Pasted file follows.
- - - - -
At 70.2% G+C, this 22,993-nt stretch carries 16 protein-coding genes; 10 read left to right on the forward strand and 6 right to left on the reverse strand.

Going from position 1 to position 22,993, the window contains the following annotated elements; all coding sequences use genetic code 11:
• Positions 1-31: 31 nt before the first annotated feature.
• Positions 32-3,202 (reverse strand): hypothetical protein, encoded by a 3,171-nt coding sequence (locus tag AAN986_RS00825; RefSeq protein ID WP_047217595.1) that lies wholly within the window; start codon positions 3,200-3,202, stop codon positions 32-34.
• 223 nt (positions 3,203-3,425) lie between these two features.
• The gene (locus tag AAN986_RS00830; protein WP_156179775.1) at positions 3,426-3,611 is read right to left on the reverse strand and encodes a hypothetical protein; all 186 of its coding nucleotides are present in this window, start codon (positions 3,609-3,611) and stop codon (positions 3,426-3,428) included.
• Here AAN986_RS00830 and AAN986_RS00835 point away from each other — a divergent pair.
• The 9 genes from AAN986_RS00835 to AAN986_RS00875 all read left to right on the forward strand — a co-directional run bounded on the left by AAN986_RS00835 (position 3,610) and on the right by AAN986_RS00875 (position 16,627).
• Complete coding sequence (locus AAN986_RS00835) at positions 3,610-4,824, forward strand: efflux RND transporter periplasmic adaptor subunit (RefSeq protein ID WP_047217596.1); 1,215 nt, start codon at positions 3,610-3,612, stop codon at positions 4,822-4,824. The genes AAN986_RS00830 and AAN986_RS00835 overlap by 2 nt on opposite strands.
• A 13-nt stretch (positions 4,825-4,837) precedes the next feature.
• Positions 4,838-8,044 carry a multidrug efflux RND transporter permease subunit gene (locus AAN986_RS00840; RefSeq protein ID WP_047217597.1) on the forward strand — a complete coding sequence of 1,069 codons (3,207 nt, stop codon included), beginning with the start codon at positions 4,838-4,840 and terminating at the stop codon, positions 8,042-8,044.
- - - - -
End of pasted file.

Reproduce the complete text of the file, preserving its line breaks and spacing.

At 70.2% G+C, this 22,993-nt stretch carries 16 protein-coding genes; 10 read left to right on the forward strand and 6 right to left on the reverse strand.

Going from position 1 to position 22,993, the window contains the following annotated elements; all coding sequences use genetic code 11:
• Positions 1-31: 31 nt before the first annotated feature.
• Positions 32-3,202 (reverse strand): hypothetical protein, encoded by a 3,171-nt coding sequence (locus tag AAN986_RS00825; RefSeq protein ID WP_047217595.1) that lies wholly within the window; start codon positions 3,200-3,202, stop codon positions 32-34.
• 223 nt (positions 3,203-3,425) lie between these two features.
• The gene (locus tag AAN986_RS00830; protein WP_156179775.1) at positions 3,426-3,611 is read right to left on the reverse strand and encodes a hypothetical protein; all 186 of its coding nucleotides are present in this window, start codon (positions 3,609-3,611) and stop codon (positions 3,426-3,428) included.
• Here AAN986_RS00830 and AAN986_RS00835 point away from each other — a divergent pair.
• The 9 genes from AAN986_RS00835 to AAN986_RS00875 all read left to right on the forward strand — a co-directional run bounded on the left by AAN986_RS00835 (position 3,610) and on the right by AAN986_RS00875 (position 16,627).
• Complete coding sequence (locus AAN986_RS00835) at positions 3,610-4,824, forward strand: efflux RND transporter periplasmic adaptor subunit (RefSeq protein ID WP_047217596.1); 1,215 nt, start codon at positions 3,610-3,612, stop codon at positions 4,822-4,824. The genes AAN986_RS00830 and AAN986_RS00835 overlap by 2 nt on opposite strands.
• A 13-nt stretch (positions 4,825-4,837) precedes the next feature.
• Positions 4,838-8,044 carry a multidrug efflux RND transporter permease subunit gene (locus AAN986_RS00840; RefSeq protein ID WP_047217597.1) on the forward strand — a complete coding sequence of 1,069 codons (3,207 nt, stop codon included), beginning with the start codon at positions 4,838-4,840 and terminating at the stop codon, positions 8,042-8,044.